Storylines will have various sustainability initiatives in place once it launches, such as an on board solar-powered hydroponic unit that will grow some of the produce used on board, as well as waste-to-energy technologies.
“We will definitely be the greenest cruise ship out there,” says Punton. “That’s not just the fuels that we use [the ship will run on liquefied natural gas (LNG), one of the cleanest-burning non-electric marine fuels].
“But there’s also all the other parts to it as well. So it’s how we source our food, how we store food in bulk, growing it on board the ship, converting waste to energy, limiting use of plastics and all those kinds of things.”
Purpose built ship
When the project was first launched in 2016, the initial plan was to refit an older vessel into a residential ship.
However, after a couple of false starts with existing ships that weren’t quite suitable, it was decided that constructing a new ship would ensure the best possible outcome.
Although Storylines has been in the works for a few years, the team have noticed a change in demand as a result of the global pandemic, with an increasing amount of families, along with executives, showing interest.
Some amendments have since been made to the design plans, with new residences added that are specifically tailored towards this market.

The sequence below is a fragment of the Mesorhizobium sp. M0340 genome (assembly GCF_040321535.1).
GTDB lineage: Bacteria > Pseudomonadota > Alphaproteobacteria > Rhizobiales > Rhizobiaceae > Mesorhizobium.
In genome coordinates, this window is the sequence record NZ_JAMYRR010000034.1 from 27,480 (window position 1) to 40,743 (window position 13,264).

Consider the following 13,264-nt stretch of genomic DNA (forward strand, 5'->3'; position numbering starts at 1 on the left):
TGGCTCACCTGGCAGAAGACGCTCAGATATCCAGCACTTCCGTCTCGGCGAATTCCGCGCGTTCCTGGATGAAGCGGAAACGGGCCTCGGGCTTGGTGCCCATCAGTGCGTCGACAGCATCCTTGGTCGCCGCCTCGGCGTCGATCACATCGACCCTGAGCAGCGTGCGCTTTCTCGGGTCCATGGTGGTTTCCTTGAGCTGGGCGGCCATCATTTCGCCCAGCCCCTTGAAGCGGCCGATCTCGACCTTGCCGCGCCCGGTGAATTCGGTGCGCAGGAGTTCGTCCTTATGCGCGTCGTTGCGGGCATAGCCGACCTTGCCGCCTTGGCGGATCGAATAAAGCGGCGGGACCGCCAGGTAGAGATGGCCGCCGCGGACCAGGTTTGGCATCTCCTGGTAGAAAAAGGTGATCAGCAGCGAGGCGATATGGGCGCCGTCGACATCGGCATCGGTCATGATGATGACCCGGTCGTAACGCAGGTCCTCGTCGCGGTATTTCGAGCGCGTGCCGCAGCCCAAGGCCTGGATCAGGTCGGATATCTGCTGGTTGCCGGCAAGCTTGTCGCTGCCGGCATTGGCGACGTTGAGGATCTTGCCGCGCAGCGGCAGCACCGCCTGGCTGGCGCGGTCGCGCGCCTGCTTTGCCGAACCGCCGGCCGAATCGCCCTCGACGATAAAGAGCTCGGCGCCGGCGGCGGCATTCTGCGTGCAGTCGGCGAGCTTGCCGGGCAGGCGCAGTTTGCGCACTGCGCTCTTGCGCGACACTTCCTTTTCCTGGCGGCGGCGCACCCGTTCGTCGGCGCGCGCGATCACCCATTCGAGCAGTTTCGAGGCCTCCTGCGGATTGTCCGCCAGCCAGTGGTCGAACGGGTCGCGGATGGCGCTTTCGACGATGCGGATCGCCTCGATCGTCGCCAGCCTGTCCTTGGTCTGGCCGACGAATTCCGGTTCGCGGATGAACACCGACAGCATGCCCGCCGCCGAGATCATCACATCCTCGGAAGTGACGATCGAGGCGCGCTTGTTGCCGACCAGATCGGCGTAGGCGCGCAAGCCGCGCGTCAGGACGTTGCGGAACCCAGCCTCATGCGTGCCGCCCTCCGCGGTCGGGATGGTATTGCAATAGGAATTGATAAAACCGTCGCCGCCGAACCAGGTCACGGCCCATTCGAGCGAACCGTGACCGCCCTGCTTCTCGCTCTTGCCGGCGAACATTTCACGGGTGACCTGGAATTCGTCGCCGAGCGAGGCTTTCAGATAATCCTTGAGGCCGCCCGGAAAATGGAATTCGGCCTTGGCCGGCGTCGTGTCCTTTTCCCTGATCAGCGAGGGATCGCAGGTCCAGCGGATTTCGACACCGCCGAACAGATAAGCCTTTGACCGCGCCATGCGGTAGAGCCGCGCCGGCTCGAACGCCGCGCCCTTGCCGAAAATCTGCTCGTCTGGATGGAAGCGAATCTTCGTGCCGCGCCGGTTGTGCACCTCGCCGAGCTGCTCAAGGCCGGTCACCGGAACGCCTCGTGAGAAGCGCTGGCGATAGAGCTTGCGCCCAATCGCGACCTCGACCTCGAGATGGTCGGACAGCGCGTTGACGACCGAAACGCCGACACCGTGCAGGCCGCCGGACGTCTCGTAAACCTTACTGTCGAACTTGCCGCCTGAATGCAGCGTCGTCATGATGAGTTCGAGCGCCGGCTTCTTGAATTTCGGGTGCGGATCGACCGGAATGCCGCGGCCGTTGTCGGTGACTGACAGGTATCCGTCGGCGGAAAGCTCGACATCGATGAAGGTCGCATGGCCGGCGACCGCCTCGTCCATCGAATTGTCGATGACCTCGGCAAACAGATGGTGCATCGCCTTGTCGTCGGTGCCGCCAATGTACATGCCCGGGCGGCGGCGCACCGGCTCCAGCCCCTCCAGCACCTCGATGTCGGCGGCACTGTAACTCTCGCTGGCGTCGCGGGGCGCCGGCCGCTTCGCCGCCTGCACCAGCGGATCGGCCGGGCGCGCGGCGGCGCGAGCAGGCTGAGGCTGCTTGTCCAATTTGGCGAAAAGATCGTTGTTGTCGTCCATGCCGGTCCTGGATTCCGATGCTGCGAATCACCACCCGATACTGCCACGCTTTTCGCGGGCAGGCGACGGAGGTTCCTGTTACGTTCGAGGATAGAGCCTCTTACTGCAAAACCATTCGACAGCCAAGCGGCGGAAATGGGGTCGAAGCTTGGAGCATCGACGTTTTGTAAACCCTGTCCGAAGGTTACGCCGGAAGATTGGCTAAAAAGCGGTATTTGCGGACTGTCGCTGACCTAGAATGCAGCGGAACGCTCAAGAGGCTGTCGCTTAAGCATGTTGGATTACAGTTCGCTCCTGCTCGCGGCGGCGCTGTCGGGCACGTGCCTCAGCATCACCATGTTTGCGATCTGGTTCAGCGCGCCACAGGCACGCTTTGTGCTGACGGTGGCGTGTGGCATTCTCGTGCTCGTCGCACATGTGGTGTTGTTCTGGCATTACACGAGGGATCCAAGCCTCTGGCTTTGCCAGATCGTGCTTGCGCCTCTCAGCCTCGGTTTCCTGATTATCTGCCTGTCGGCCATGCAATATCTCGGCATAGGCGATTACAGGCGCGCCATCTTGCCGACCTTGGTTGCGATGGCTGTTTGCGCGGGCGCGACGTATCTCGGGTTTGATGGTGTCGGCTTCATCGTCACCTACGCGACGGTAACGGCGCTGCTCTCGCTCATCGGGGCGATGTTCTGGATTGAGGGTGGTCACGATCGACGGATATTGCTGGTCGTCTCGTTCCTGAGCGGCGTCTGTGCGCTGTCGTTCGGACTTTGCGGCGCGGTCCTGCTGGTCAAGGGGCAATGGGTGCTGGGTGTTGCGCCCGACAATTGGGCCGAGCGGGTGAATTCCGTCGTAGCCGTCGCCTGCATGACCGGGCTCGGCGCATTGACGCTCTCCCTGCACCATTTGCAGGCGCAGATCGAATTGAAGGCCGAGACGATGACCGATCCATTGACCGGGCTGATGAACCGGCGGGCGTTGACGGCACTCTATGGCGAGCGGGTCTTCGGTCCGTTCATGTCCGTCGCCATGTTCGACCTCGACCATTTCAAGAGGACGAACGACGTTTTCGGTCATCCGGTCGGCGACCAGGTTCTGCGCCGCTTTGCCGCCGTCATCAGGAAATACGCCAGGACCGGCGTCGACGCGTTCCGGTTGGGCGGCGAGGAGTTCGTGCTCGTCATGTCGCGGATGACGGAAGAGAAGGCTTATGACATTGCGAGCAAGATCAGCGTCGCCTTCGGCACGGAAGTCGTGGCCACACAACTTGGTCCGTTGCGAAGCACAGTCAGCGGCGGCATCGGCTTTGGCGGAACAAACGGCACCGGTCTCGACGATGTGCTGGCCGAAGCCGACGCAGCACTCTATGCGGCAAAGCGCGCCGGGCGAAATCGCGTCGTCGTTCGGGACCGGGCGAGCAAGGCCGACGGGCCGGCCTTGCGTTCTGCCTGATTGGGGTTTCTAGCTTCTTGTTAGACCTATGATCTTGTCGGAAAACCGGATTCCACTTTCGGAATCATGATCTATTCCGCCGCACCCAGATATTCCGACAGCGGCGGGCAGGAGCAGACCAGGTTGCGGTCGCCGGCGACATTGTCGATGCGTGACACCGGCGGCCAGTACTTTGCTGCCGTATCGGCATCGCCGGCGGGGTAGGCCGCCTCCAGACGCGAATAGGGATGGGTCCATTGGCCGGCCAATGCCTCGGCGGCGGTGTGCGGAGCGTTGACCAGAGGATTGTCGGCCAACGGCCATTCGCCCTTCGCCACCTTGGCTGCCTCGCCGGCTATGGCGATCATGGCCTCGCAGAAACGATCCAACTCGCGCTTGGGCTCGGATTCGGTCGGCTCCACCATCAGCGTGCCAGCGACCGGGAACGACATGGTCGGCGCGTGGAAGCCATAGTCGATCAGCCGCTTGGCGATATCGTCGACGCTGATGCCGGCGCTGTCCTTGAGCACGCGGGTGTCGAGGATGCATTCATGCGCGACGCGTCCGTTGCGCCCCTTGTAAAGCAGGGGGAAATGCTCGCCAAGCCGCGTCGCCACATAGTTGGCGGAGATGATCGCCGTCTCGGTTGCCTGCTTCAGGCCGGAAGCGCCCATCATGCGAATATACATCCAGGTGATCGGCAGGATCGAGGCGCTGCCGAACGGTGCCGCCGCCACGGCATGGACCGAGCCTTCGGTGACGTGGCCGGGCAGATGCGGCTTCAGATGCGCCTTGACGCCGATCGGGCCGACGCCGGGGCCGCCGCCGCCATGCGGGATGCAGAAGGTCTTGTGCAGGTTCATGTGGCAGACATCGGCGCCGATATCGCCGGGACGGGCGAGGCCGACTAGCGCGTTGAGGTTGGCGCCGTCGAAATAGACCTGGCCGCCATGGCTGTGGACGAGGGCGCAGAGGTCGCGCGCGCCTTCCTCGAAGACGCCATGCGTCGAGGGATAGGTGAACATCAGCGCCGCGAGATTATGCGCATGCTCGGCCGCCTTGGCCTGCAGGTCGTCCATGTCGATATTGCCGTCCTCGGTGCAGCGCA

“In the last three months, we’ve released a new set of updates to the original deck plans, which include five new complete residence types with office spaces, larger, deeper balconies and more entertainment space,” adds Punton.
Storylines has already built up a strong community of followers, and some of its earliest supporters are now known as the Founders Circle.
According to Punton, the team are constantly checking in with those who’ve purchased a unit, particularly the Founders Circle, regarding the design plans, as well as onboard facilities, in order to ensure that they’re happy with the final result.
“That’s a really important component for us,” he explains. “Because the ship is really theirs at the end of the day. They’re the ones who’ll be living in it, and it needs to be built for them.”
Storylines is due to launch during the same year as upcoming residential yacht Somnio, which is being described as “the most exclusive address in the world.”
A condo on board the 728-foot meter ship will set buyers back a minimum of $11 million, with sizes ranging from 1,600 to 6,500 square feet.
Measuring 643 feet, The World is currently the largest private residential yacht on the globe, with a combination of studios along with one to three-bedroom apartments available on board.
This story has been amended to clarify the range of prices of homes on the The World residential ship.